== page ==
The Adventurine Posts ‘King of Diamonds’ Reviews Harry Winston’s Many Facets

King of Diamonds: Harry Winston, the Definitive Biography of an American Icon Photo by Andrew Werner

Books & Exhibitions

‘King of Diamonds’ Reviews Harry Winston’s Many Facets

The legendary jeweler’s son, Ronald Winston, has written the definitive bio

by M. J. Rose

December 18, 2023—Hollywood take note! King of Diamonds: Harry Winston, the Definitive Biography of an American Icon could be your next Succession. Written by Harry Winston’s eldest son, Ronald Winston (and co-author William Stadiem), the book is an engaging psychological profile of a man who never stopped reaching for brighter and bigger stars and stones. It reveals details about a competitive family rife with backstabbing, extraordinarily glamorous experiences, almost unimaginable successes as well as failures. Intriguing tales of the diamond trade appear throughout the book. It also gives a voyeuristic look at the particular buying, eating and drinking, habits of the crème de la crème during the mid-20th century.

Memories about Harry Winston from his son make The King of Diamonds very personal in a way that books about key jewelry figures generally are not. Of his father, Ronald Winston writes: “But I was aware, sometimes painfully, of how diamonds were my father’s religion, passion and obsession.”

“Sometimes I would see him sitting in one of his big leather chairs, holding, caressing, massaging a big shimmering, sparkling diamond as if it were something alive. He was totally focused, totally hypnotized and totally absorbed.”

A 1922 image of 26-year-old Harry Winston seated in his first retail office located in New York City’s Rockefeller Center. Photo courtesy

I was as absorbed by the anecdotes throughout the pages as Winston was by diamonds. From buying the Hope Diamond and then donating it to the Smithsonian to creating the Harry Winston Court of Jewels to hiring WASPs to front for him, since he believed being Jewish was a business hindrance, the stories pinpoint the heights and the extremes Harry Winston, the son of an immigrant from Russia, went to in order to succeed.

When Harry Winston travelled the world in search of the diamonds that made him famous, he mixed and mingled with Hollywood stars, royalty and society, as well as some of the most unscrupulous characters in the trade.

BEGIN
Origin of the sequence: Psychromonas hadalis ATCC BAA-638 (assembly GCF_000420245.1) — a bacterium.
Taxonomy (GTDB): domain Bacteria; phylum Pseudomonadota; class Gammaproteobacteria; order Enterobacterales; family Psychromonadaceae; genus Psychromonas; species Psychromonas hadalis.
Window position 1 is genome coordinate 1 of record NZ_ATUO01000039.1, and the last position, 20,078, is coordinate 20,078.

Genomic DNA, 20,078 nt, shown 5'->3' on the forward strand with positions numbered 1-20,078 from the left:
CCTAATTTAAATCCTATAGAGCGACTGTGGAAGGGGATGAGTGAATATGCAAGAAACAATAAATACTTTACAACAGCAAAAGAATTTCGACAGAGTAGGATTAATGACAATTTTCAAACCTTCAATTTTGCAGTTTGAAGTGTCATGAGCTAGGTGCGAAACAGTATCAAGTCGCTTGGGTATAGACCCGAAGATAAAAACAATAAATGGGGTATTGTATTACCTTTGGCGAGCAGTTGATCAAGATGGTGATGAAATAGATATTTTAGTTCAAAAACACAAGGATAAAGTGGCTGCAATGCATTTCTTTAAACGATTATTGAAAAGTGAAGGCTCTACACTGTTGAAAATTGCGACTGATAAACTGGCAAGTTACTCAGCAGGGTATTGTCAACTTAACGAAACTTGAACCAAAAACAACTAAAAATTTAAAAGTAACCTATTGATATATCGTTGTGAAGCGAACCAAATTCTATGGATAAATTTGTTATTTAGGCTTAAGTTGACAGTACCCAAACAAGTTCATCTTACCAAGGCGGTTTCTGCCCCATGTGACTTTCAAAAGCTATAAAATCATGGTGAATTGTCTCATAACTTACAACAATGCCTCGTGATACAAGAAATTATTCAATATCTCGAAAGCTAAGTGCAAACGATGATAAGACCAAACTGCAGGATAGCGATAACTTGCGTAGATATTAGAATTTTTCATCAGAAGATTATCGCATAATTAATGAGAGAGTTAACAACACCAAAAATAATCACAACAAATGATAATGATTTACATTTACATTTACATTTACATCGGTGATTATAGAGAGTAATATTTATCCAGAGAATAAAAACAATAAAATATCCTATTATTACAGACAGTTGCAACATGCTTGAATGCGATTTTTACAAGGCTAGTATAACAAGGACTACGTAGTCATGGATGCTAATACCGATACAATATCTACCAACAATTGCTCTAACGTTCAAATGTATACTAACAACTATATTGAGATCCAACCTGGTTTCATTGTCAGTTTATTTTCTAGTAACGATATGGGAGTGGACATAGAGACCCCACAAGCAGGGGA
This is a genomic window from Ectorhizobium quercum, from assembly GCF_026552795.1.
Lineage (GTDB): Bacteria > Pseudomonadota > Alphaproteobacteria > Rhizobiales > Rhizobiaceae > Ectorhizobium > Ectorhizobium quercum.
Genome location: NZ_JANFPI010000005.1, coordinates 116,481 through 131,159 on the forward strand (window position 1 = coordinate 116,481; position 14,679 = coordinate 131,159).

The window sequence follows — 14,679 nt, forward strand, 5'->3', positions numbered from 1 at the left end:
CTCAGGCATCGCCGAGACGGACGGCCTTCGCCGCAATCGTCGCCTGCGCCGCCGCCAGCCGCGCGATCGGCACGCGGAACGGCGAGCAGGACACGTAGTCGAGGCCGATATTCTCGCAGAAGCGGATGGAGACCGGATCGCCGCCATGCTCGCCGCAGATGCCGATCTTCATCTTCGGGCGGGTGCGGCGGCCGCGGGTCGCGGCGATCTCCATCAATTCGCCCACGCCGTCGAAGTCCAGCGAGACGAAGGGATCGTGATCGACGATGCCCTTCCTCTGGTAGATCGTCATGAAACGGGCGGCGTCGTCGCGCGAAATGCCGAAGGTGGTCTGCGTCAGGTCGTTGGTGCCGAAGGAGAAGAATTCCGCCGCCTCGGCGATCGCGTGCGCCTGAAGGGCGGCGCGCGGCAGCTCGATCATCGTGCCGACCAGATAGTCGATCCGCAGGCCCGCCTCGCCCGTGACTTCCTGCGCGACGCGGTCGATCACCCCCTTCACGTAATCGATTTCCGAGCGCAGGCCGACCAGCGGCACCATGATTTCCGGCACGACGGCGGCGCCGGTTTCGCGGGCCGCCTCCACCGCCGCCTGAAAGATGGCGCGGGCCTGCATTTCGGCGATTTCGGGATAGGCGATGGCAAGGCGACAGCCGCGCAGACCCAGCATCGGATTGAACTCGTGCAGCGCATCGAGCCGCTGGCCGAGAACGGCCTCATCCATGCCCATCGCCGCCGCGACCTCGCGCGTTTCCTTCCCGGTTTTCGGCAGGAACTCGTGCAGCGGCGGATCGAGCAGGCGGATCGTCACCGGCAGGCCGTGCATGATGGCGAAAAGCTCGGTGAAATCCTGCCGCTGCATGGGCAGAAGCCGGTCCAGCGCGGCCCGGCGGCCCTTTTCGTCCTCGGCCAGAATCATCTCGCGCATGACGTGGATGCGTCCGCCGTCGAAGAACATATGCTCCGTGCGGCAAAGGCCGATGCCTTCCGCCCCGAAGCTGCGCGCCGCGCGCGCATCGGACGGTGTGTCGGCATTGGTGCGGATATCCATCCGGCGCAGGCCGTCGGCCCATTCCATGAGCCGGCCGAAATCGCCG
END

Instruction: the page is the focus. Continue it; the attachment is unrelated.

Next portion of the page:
A 1943 image of Edna and Harry Winston (with his back to the camera for security reasons) working on advertising in the 51st Street office at Rockefeller Center in New York City. Photo courtesy

How Harry Winston built his company from nothing is thoroughly explored and explained. Winston had a sixth sense for choosing the right stones, and then he made the gems more desirable by telling their stories and making them the most discussed, the most photographed and thereby the most coveted in the world. His expertise and showmanship reeled in larger-than-life clients like John D. Rockefeller Jr., Betsy Bloomindale and Elizabeth Taylor to name just a few.

The escapades of Harry Winston and his wife, Edna, mixing and mingling with the beau monde in the South of France are dazzling. From the descriptions, in my mind’s eye I could see the Mediterranean glittering in the background as Harry gambled with King Farouk and celebrated Hollywood big-wigs, Darryl Zanuck and Jack Warner, till the crack of dawn.

A rare 1976 image showing Harry Winston’s face as he looks at the Star of Independence diamond. Photo courtesy

Winston’s battle with DeBeers, first challenging and then breaking with them is a ruthless, humbling and compelling part of the story. As was Winston’s determination to outsmart Tiffany & Co by selling the gem buyers recut vintage diamonds, despite the company’s policy of exclusively dealing in newly mined diamonds.

The anecdotes of Winston romancing—or not romancing as the case was—Edna, the woman who would become his wife, is equally touching and revealing. Ronald paints a portrait of his mother as a beautiful helpmate to her workaholic husband down to her stuffing diamonds into her brassiere as she and Winston hurried to leave Europe with World War II looming on the horizon.

Both Edna and Harry’s heroism are admirable during the war. Ronald recounts, if a Jewish person came to Winston needing to sell a diamond to raise money to help their family escape from Europe, Winston would always buy the stone regardless of its quality.

Like his father, Ronald Winston was rarely photographed for security reasons. In 1981, he posed with Yasmin Aga Kahn in a cloud of smoke for Town & Country. Photo Town & Country

The 4Cs—color, cut, clarity and carat weight—define a diamond. They also define the man at the heart of King of Diamonds. Ronald Winston gives color and clarity to his father, a man who refused to be photographed lest he put his life and that of his family’s in jeopardy from thieves, a man who eschewed his religion and ignored the shortcomings of his background in order to reach the pinnacle of his profession. It’s what Harry Winston cut out of his life that enabled him to be so single minded in his pursuit of success. And therein lie the tell-tale flaws in the man and his sons that are so poignant. The carat weight of what those decisions cost him and his progeny after his death was as great as any of the magnificent stones Winston purchased.

In the end the King of Diamonds is a glittering, fascinating, educational and heartbreaking story of a man whose many facets changed the way diamonds were thought of, bought, sold and coveted to this day.

M.J. Rose is a New York Times bestselling author; her most recent novel, The Jeweler of Stolen Dreams was chosen as one of the Best Reads of the Month by Town & Country magazine.

Related Stories:

The Musings of a Master Jeweler

Do You Need Another Book on Cartier?

The Tiffany Archives Book Is A Gem